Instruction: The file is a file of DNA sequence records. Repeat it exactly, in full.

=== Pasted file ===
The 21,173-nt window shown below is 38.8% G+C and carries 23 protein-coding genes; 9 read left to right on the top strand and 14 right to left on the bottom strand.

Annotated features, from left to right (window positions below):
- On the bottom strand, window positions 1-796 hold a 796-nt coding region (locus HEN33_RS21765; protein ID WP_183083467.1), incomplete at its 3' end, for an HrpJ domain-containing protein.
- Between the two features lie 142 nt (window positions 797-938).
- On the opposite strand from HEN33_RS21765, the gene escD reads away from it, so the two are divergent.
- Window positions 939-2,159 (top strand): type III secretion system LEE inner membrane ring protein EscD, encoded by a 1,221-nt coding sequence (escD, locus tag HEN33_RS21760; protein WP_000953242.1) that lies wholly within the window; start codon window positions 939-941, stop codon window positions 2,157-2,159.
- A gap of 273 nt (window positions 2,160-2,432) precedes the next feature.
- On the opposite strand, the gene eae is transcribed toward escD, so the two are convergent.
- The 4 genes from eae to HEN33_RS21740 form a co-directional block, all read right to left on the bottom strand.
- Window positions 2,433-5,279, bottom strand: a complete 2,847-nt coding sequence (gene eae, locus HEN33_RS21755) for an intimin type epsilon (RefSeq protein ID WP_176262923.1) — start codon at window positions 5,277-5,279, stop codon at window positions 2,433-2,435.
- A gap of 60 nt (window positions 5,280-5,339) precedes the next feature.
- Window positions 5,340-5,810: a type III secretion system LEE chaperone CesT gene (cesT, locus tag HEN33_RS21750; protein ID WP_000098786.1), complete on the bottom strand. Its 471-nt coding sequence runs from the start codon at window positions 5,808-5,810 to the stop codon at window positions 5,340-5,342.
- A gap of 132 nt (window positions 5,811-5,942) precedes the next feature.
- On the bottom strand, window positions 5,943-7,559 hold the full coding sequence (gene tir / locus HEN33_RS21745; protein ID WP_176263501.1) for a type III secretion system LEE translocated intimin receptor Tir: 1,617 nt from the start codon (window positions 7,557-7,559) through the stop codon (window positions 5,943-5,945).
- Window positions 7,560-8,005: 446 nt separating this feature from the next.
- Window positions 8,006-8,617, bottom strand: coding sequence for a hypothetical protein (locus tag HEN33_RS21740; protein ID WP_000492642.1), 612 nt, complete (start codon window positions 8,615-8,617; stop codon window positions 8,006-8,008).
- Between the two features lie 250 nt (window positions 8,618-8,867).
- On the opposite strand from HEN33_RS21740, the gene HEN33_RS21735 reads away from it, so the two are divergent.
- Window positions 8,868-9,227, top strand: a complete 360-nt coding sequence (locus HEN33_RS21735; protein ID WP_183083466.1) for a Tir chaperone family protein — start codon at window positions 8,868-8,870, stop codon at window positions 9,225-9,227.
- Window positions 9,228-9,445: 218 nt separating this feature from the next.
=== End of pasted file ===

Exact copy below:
The 21,173-nt window shown below is 38.8% G+C and carries 23 protein-coding genes; 9 read left to right on the top strand and 14 right to left on the bottom strand.

Annotated features, from left to right (window positions below):
- On the bottom strand, window positions 1-796 hold a 796-nt coding region (locus HEN33_RS21765; protein ID WP_183083467.1), incomplete at its 3' end, for an HrpJ domain-containing protein.
- Between the two features lie 142 nt (window positions 797-938).
- On the opposite strand from HEN33_RS21765, the gene escD reads away from it, so the two are divergent.
- Window positions 939-2,159 (top strand): type III secretion system LEE inner membrane ring protein EscD, encoded by a 1,221-nt coding sequence (escD, locus tag HEN33_RS21760; protein WP_000953242.1) that lies wholly within the window; start codon window positions 939-941, stop codon window positions 2,157-2,159.
- A gap of 273 nt (window positions 2,160-2,432) precedes the next feature.
- On the opposite strand, the gene eae is transcribed toward escD, so the two are convergent.
- The 4 genes from eae to HEN33_RS21740 form a co-directional block, all read right to left on the bottom strand.
- Window positions 2,433-5,279, bottom strand: a complete 2,847-nt coding sequence (gene eae, locus HEN33_RS21755) for an intimin type epsilon (RefSeq protein ID WP_176262923.1) — start codon at window positions 5,277-5,279, stop codon at window positions 2,433-2,435.
- A gap of 60 nt (window positions 5,280-5,339) precedes the next feature.
- Window positions 5,340-5,810: a type III secretion system LEE chaperone CesT gene (cesT, locus tag HEN33_RS21750; protein ID WP_000098786.1), complete on the bottom strand. Its 471-nt coding sequence runs from the start codon at window positions 5,808-5,810 to the stop codon at window positions 5,340-5,342.
- A gap of 132 nt (window positions 5,811-5,942) precedes the next feature.
- On the bottom strand, window positions 5,943-7,559 hold the full coding sequence (gene tir / locus HEN33_RS21745; protein ID WP_176263501.1) for a type III secretion system LEE translocated intimin receptor Tir: 1,617 nt from the start codon (window positions 7,557-7,559) through the stop codon (window positions 5,943-5,945).
- Window positions 7,560-8,005: 446 nt separating this feature from the next.
- Window positions 8,006-8,617, bottom strand: coding sequence for a hypothetical protein (locus tag HEN33_RS21740; protein ID WP_000492642.1), 612 nt, complete (start codon window positions 8,615-8,617; stop codon window positions 8,006-8,008).
- Between the two features lie 250 nt (window positions 8,618-8,867).
- On the opposite strand from HEN33_RS21740, the gene HEN33_RS21735 reads away from it, so the two are divergent.
- Window positions 8,868-9,227, top strand: a complete 360-nt coding sequence (locus HEN33_RS21735; protein ID WP_183083466.1) for a Tir chaperone family protein — start codon at window positions 8,868-8,870, stop codon at window positions 9,225-9,227.
- Window positions 9,228-9,445: 218 nt separating this feature from the next.